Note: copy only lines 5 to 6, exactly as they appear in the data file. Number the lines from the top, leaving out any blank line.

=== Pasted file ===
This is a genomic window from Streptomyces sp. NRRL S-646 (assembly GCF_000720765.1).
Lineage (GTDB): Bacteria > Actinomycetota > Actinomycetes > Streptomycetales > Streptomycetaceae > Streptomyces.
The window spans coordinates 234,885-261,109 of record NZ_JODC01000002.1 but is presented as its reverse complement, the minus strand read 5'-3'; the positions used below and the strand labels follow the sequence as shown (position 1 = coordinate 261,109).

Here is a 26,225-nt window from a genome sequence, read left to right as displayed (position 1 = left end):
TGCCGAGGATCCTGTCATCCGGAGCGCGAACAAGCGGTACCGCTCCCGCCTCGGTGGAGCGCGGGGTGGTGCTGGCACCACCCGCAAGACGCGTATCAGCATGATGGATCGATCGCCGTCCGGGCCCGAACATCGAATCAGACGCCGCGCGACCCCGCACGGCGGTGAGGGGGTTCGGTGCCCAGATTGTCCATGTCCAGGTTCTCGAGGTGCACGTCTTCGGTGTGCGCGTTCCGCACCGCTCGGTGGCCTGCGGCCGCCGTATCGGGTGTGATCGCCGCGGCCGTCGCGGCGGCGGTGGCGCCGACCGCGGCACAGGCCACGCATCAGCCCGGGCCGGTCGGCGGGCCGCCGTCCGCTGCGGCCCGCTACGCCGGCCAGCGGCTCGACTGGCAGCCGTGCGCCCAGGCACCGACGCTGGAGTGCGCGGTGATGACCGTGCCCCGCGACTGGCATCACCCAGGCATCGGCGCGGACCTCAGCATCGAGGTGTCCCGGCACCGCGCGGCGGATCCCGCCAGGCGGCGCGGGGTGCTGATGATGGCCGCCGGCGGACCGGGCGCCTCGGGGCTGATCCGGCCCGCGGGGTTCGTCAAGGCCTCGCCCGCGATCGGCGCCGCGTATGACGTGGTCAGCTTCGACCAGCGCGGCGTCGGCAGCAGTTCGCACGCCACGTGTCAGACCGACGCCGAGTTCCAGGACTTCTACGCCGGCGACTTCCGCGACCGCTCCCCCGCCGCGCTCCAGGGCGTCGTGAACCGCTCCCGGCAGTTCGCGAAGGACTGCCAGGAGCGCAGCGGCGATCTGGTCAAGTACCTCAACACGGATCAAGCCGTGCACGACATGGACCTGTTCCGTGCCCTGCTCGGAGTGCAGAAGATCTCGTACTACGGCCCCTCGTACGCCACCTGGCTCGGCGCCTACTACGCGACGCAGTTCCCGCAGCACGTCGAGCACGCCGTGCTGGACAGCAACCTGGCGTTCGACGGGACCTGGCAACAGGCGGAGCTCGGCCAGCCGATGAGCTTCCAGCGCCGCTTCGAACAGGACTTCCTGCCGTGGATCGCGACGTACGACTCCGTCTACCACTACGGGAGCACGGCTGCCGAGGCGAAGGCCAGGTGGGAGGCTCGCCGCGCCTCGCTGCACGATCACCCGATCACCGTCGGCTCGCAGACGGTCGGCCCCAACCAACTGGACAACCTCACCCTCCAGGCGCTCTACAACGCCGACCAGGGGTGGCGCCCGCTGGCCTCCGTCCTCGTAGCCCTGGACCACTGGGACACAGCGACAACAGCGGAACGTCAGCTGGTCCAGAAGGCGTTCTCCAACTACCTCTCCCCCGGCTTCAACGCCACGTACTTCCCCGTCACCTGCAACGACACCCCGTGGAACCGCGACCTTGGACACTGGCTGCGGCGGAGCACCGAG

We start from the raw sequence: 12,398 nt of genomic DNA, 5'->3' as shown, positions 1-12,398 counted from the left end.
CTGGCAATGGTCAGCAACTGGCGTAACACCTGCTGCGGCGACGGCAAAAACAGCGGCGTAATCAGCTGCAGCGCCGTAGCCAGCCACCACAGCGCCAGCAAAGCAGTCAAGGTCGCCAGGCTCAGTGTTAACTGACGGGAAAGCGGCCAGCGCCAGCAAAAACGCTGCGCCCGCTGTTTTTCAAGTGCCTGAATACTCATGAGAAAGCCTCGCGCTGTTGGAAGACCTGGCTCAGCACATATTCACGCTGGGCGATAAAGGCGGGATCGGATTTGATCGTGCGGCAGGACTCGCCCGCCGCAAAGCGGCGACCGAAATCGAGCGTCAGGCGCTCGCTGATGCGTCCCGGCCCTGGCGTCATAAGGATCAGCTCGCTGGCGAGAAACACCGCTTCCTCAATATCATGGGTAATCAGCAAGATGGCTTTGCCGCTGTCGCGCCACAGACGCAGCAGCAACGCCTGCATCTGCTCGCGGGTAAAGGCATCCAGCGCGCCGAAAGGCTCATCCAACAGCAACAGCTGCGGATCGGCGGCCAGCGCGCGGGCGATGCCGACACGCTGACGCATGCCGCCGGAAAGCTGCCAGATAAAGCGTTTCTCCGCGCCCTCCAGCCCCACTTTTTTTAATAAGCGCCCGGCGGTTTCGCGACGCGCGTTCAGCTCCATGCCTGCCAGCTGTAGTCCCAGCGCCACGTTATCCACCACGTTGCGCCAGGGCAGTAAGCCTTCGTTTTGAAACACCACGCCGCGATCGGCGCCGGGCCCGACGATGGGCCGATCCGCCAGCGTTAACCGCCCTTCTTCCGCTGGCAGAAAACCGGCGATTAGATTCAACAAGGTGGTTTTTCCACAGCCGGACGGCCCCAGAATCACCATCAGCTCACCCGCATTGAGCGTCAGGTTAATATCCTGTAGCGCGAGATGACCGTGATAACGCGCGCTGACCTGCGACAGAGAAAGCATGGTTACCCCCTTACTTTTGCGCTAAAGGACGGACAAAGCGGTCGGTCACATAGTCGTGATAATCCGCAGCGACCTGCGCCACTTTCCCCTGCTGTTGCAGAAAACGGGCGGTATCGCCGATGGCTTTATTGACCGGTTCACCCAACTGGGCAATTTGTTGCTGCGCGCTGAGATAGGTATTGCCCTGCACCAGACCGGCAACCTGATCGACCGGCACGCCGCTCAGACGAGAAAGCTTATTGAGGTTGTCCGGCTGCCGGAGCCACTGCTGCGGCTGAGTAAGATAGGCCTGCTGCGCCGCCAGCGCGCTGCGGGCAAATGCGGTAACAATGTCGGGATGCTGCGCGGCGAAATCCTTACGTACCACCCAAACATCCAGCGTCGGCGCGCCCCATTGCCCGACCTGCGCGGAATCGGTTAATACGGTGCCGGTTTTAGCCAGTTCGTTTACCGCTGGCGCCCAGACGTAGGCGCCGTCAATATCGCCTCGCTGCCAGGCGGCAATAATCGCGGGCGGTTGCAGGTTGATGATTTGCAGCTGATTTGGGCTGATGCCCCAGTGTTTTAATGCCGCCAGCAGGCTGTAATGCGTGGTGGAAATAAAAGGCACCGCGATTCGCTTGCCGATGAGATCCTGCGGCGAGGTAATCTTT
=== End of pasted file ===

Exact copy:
TGCCGAGGATCCTGTCATCCGGAGCGCGAACAAGCGGTACCGCTCCCGCCTCGGTGGAGCGCGGGGTGGTGCTGGCACCACCCGCAAGACGCGTATCAGCATGATGGATCGATCGCCGTCCGGGCCCGAACATCGAATCAGACGCCGCGCGACCCCGCACGGCGGTGAGGGGGTTCGGTGCCCAGATTGTCCATGTCCAGGTTCTCGAGGTGCACGTCTTCGGTGTGCGCGTTCCGCACCGCTCGGTGGCCTGCGGCCGCCGTATCGGGTGTGATCGCCGCGGCCGTCGCGGCGGCGGTGGCGCCGACCGCGGCACAGGCCACGCATCAGCCCGGGCCGGTCGGCGGGCCGCCGTCCGCTGCGGCCCGCTACGCCGGCCAGCGGCTCGACTGGCAGCCGTGCGCCCAGGCACCGACGCTGGAGTGCGCGGTGATGACCGTGCCCCGCGACTGGCATCACCCAGGCATCGGCGCGGACCTCAGCATCGAGGTGTCCCGGCACCGCGCGGCGGATCCCGCCAGGCGGCGCGGGGTGCTGATGATGGCCGCCGGCGGACCGGGCGCCTCGGGGCTGATCCGGCCCGCGGGGTTCGTCAAGGCCTCGCCCGCGATCGGCGCCGCGTATGACGTGGTCAGCTTCGACCAGCGCGGCGTCGGCAGCAGTTCGCACGCCACGTGTCAGACCGACGCCGAGTTCCAGGACTTCTACGCCGGCGACTTCCGCGACCGCTCCCCCGCCGCGCTCCAGGGCGTCGTGAACCGCTCCCGGCAGTTCGCGAAGGACTGCCAGGAGCGCAGCGGCGATCTGGTCAAGTACCTCAACACGGATCAAGCCGTGCACGACATGGACCTGTTCCGTGCCCTGCTCGGAGTGCAGAAGATCTCGTACTACGGCCCCTCGTACGCCACCTGGCTCGGCGCCTACTACGCGACGCAGTTCCCGCAGCACGTCGAGCACGCCGTGCTGGACAGCAACCTGGCGTTCGACGGGACCTGGCAACAGGCGGAGCTCGGCCAGCCGATGAGCTTCCAGCGCCGCTTCGAACAGGACTTCCTGCCGTGGATCGCGACGTACGACTCCGTCTACCACTACGGGAGCACGGCTGCCGAGGCGAAGGCCAGGTGGGAGGCTCGCCGCGCCTCGCTGCACGATCACCCGATCACCGTCGGCTCGCAGACGGTCGGCCCCAACCAACTGGACAACCTCACCCTCCAGGCGCTCTACAACGCCGACCAGGGGTGGCGCCCGCTGGCCTCCGTCCTCGTAGCCCTGGACCACTGGGACACAGCGACAACAGCGGAACGTCAGCTGGTCCAGAAGGCGTTCTCCAACTACCTCTCCCCCGGCTTCAACGCCACGTACTTCCCCGTCACCTGCAACGACACCCCGTGGAACCGCGACCTTGGACACTGGCTGCGGCGGAGCACCGAG

We start from the raw sequence: 12,398 nt of genomic DNA, 5'->3' as shown, positions 1-12,398 counted from the left end.